Jailed Turkish philanthropist Kavala says more charges being prepared

Turkish philanthropist and civil society activist, Osman Kavala, jailed for 20 months facing terrorism charges over the 2013 Gezi Park mass anti-government protests, said in an interview published on Wednesday there was a second investigation into him in relation to the July 15 failed military coup three years ago.

Kavala and 15 other suspects facing a total of 47,520 years in prison will appear in court on Thursday for a hearing of the Gezi trial. The defendants are charged with attempting to violently overthrow the government by organising the protests, the biggest demonstrations against President Recep Tayyip Erdoğan since he came to power in 2003.

“The fiction in the indictment is total nonsense,” Kavala wrote from prison in a letter published by the T-24 news website. 

According to the 657-page indictment Kavala acted as chief conspirator of 2013 protests, sponsoring sedition through his non-profit organisation Anadolu Kültür, set up to support peace and democracy through arts and culture, and his ties to the local branch of the Open Society Foundation, established by American-Hungarian investor George Soros.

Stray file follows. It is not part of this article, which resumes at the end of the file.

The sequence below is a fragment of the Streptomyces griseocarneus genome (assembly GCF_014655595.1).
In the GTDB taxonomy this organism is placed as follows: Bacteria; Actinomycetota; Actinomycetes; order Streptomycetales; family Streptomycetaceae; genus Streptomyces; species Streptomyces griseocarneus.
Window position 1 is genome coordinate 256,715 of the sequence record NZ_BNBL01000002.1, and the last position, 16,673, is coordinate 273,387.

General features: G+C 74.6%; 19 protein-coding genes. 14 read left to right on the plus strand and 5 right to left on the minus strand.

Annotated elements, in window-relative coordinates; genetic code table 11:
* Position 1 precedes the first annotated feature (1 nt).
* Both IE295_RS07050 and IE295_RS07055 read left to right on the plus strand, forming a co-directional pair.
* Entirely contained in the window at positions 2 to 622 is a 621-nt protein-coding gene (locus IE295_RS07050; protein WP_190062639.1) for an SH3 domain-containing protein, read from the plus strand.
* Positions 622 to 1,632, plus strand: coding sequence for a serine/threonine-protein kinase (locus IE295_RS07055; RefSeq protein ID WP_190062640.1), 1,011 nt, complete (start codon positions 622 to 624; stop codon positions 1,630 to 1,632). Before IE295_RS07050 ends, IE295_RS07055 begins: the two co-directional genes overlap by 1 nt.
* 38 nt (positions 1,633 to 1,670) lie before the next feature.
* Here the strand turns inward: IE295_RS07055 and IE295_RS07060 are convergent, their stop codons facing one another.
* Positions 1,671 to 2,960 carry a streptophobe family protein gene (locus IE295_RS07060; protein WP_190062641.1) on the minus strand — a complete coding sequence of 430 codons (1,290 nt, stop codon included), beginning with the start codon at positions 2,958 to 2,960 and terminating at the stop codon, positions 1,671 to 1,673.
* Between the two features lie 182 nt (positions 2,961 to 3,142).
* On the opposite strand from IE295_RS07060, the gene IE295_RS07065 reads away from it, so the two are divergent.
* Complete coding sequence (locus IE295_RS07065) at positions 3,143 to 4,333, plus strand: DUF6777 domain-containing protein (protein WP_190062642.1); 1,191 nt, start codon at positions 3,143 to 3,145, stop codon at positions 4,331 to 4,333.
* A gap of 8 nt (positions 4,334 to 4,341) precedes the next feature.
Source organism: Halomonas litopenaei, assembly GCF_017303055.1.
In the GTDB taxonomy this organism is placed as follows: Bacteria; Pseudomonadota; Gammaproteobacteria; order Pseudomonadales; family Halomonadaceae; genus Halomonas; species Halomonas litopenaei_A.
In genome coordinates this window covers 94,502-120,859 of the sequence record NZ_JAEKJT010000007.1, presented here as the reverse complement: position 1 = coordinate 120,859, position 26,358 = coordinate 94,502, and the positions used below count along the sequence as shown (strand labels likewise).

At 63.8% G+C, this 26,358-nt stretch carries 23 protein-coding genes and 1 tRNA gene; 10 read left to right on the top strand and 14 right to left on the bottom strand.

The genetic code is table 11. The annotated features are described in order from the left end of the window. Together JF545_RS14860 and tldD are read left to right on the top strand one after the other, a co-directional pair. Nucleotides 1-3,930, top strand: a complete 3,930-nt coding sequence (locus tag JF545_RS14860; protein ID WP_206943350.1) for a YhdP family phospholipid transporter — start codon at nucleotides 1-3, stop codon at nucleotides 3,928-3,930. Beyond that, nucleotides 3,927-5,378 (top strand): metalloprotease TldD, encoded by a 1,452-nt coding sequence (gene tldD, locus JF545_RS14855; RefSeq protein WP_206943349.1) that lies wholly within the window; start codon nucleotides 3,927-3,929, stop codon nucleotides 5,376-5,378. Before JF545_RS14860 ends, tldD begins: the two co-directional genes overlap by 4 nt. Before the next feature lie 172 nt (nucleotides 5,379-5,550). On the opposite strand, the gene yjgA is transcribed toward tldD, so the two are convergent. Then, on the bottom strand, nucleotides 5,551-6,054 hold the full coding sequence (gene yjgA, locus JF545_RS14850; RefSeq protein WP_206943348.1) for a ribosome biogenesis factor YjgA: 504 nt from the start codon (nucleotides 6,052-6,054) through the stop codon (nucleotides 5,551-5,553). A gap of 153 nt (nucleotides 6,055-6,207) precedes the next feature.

Yiğit Aksakoğlu, another civil society activist charged in the case, was released at the previous hearing of the trial on June 24. While Aksakoğlu’s release prompted hopes that Kavala might also be freed while the trial continues, the Turkish businessman said that possible new charges meant it would be unlikely that he would be let out.

“It seems they will rule for my release at some point. But this does not mean that I will be out of jail,” Kavala said. “After my arrest, ungrounded charges of supporting the July 15 coup attempt have been kept as a separate investigation and the decision on my detention was strangely linked to both cases,” he said.

The government blames the Gülen movement, a secretive Islamist group formerly allied to Erdoğan, for the 2016 failed putsch. Kavala has been accused of links to the Gülenists, as well as disparate armed organisations including the Kurdistan Workers’ Party (PKK) and far-left Revolutionary People’s Liberation Army-Front (DHKP-C).